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Natural gas meters outside residential townhomes. Photo: Tim Boyle/Getty Images

A growing number of cities are eliminating natural gas hookups in new homes and buildings as they work to reduce emissions and help meet climate targets.

The big picture: Fossil fuels burned in buildings contribute a tenth of overall U.S. greenhouse gas (GHG) emissions. While coal use continues to decline, natural gas use has held steady, making it a prime target in efforts to decarbonize.

Where it stands: At least 8 California cities have passed new policies this year to support all-electric new construction, and the trend is spreading beyond the state.

Context: Reducing GHG emissions from buildings to keep pace with climate goals will require increasing efficiency, transitioning from fossil fuel to electric appliances, and boosting supplies of renewable energy, according to a report published in August by scientists with the Department of Energy.

How it works: Accelerating the switch to all-electric buildings prevents locking in infrastructure that relies on dirtier fuel sources.

  • The cost savings of not installing new gas lines or separate furnaces and air conditioners are an added benefit. Building all-electric new houses in Oakland, Houston, Chicago and Providence is cheaper than incorporating gas, according to Rocky Mountain Institute research.

Yes, but: There are still barriers to widespread building electrification, from regulatory hurdles to limited support from utility programs.

  • As gas use declines, utilities will need new solutions to pay for gas grids that support a dwindling customer base. In many cases, outdated gas infrastructure will need to be decommissioned when it’s no longer needed.

The bottom line: Renewable electricity has become cheaper as it has expanded, helping the U.S. electricity system cut its emissions by 25% in the last 10 years. Transitioning from gas to fully electric power in buildings could further extend that progress.

Mike Henchen is a manager with Rocky Mountain Institute's building electrification team.

Go deeper

Updated 35 mins ago - Technology

Twitter sues Texas AG Ken Paxton

Texas Attorney General Ken Paxton at February's Conservative Political Action Conference in Orlando, Florida. Photo: Joe Raedle/Getty Images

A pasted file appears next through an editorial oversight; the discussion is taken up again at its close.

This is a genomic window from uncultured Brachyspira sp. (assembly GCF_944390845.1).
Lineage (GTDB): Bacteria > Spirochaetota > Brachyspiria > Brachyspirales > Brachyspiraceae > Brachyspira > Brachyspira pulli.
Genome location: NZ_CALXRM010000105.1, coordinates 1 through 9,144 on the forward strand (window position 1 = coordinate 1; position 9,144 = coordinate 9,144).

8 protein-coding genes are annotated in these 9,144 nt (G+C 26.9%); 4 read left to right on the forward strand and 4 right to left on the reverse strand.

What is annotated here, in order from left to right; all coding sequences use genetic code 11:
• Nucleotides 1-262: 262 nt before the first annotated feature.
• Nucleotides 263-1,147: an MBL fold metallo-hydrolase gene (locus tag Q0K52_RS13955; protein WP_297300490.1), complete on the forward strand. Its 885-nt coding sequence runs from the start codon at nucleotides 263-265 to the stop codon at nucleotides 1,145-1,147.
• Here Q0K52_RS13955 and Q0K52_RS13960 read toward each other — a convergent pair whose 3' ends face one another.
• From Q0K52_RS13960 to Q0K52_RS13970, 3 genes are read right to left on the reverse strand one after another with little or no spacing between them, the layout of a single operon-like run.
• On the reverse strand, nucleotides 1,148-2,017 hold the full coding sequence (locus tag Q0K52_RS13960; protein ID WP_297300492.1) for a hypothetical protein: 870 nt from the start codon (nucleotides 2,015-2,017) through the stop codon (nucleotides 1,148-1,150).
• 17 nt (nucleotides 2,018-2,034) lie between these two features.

Twitter on Monday filed a lawsuit against Texas Attorney General Ken Paxton (R), saying that his office launched an investigation into the social media giant because it banned former President Trump from its platform.

Driving the news: Twitter is seeking to halt an investigation launched by Paxton into moderation practices by Big Tech firms including Twitter for what he called "the seemingly coordinated de-platforming of the President," days after they banned him following the Jan. 6 Capitol insurrection.

5 hours ago - Politics & Policy

Senate retirements could attract GOP troublemakers

Sen. Roy Blunt (R-Mo.). Photo: Jim Lo Scalzo/EPA/Bloomberg via Getty Images

Sen. Roy Blunt's retirement highlights the twin challenge facing Senate Republicans: finding good replacement candidates and avoiding a pathway for potential troublemakers to join their ranks.

Why it matters: While the midterm elections are supposed to be a boon to the party out of power, the recent run of retirements — which may not be over — is upending that assumption for the GOP in 2022.

Congressional diversity growing - slowly

Data: Brookings Institution and Pew Research Center; Note: No data on Native Americans in Congress before the 107th Congress; Chart: Danielle Alberti/Axios

The number of non-white senators and House members in the 535-seat Congress has been growing steadily in the past several decades — but representation largely lags behind the overall U.S. population.

Why it matters: Non-whites find it harder to break into the power system because of structural barriers such as the need to quit a job to campaign full time for office, as Axios reported in its latest Hard Truths Deep Dive.